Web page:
Mutual Company

mutual-companyMutual company is a business owned by the users of the service it provides. Mutual companies include many insurance companies, banks, savings and loan associations, cooperatives, and credit unions. In the United States, the government gives mutual companies special tax treatment because they do not seek profit in the usual sense. Instead, they pass on any profits to their members in the form of lower costs or insurance premiums, or higher interest paid on savings deposits. Sometimes, mutual insurance companies also pay money known as a dividend as a payout for yearly profits.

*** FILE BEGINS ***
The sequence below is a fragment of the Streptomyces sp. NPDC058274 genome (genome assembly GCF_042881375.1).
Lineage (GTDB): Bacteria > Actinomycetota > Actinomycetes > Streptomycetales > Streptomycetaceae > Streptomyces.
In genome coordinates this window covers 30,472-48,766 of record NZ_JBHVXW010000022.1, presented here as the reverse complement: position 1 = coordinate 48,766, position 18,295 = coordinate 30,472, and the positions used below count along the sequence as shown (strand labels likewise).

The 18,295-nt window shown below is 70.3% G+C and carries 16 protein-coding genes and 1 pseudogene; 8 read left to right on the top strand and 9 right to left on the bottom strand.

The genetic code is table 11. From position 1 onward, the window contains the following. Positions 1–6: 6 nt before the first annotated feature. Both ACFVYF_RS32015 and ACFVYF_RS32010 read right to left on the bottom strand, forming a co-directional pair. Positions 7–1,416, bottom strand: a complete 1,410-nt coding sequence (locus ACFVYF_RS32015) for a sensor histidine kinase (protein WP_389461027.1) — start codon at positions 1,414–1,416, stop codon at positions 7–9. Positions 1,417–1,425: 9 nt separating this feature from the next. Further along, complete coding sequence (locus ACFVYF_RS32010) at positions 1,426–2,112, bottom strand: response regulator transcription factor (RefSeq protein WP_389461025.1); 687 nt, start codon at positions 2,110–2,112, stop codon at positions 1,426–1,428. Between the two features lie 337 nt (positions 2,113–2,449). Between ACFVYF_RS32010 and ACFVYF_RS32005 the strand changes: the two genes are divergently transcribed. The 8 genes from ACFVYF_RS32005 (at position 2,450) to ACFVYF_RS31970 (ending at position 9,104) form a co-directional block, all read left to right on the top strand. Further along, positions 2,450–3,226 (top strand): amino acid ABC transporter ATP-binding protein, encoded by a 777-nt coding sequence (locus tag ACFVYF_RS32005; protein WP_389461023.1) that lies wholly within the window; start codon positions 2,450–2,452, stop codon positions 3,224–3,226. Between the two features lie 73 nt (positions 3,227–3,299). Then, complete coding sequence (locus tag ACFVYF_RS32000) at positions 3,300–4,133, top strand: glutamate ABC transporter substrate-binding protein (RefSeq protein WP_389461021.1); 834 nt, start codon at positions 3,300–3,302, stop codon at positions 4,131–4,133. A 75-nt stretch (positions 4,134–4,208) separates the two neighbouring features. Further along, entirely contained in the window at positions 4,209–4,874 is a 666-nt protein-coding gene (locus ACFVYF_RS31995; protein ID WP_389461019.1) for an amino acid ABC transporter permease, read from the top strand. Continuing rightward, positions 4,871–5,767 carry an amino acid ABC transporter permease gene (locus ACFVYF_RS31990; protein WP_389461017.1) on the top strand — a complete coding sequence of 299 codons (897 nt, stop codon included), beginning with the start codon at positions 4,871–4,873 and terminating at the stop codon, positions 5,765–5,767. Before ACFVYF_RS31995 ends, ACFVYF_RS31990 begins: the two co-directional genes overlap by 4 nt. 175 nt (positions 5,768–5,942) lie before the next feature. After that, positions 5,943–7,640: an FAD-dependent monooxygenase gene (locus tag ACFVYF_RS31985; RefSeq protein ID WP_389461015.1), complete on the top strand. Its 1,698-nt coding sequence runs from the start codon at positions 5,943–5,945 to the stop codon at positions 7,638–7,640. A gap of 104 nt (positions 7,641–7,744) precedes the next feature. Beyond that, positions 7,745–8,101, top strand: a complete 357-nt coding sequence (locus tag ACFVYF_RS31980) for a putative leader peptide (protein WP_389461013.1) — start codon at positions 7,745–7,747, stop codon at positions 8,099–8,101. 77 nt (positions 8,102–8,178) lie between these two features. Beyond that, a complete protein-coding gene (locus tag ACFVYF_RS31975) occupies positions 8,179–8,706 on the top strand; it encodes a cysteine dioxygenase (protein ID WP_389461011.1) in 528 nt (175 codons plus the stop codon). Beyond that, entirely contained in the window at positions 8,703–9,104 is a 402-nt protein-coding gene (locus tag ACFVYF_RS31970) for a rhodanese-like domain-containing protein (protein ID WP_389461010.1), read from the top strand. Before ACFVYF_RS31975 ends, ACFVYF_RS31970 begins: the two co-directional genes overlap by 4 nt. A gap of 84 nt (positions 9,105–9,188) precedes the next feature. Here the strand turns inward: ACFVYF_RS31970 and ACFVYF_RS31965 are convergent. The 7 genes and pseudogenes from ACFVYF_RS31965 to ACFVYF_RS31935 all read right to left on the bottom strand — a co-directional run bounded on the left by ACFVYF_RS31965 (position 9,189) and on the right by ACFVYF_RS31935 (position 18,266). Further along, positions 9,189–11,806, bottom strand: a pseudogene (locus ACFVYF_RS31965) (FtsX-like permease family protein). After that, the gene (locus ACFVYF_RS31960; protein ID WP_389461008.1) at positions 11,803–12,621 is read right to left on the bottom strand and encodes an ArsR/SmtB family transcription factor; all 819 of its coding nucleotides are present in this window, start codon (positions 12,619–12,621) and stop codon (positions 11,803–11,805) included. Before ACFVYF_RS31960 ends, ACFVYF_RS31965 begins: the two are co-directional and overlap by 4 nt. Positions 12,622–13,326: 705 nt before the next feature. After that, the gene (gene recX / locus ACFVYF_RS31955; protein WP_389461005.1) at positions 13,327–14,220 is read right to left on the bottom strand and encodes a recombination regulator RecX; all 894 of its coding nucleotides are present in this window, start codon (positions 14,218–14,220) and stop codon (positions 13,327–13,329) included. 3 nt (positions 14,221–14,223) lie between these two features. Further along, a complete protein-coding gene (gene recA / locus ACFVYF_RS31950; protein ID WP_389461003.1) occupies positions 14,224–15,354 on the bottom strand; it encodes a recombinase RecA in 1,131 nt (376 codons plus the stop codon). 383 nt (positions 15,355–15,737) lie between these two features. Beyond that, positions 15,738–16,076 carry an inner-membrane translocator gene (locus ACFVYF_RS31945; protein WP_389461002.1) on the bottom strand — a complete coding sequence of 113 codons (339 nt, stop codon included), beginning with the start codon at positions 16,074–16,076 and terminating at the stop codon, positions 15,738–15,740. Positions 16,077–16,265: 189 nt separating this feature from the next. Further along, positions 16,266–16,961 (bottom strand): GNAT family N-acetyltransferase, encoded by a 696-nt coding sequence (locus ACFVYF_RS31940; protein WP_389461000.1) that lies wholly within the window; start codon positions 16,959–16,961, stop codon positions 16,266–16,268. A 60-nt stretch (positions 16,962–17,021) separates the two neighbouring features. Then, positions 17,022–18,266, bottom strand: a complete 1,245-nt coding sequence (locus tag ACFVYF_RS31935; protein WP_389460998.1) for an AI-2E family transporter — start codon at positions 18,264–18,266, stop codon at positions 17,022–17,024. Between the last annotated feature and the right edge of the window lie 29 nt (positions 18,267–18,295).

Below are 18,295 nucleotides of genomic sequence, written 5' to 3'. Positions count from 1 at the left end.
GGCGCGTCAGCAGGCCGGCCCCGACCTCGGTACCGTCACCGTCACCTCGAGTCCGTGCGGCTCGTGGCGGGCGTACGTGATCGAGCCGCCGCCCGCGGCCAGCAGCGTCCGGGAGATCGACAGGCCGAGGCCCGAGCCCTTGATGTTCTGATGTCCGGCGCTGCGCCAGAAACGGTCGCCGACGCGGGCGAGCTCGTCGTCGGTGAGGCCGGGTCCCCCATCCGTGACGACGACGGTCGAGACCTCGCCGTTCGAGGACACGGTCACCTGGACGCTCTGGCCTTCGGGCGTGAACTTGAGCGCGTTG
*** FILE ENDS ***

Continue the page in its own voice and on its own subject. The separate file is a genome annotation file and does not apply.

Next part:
In the 1980’s and 1990’s, many mutual companies changed their business organization to become privately owned corporations. Usually, this meant that the mutual company sold shares in the business to investors, and the investors became the owners of the company. This process is called demutualization. It was especially common with insurance companies and savings and loan associations in the 1980’s.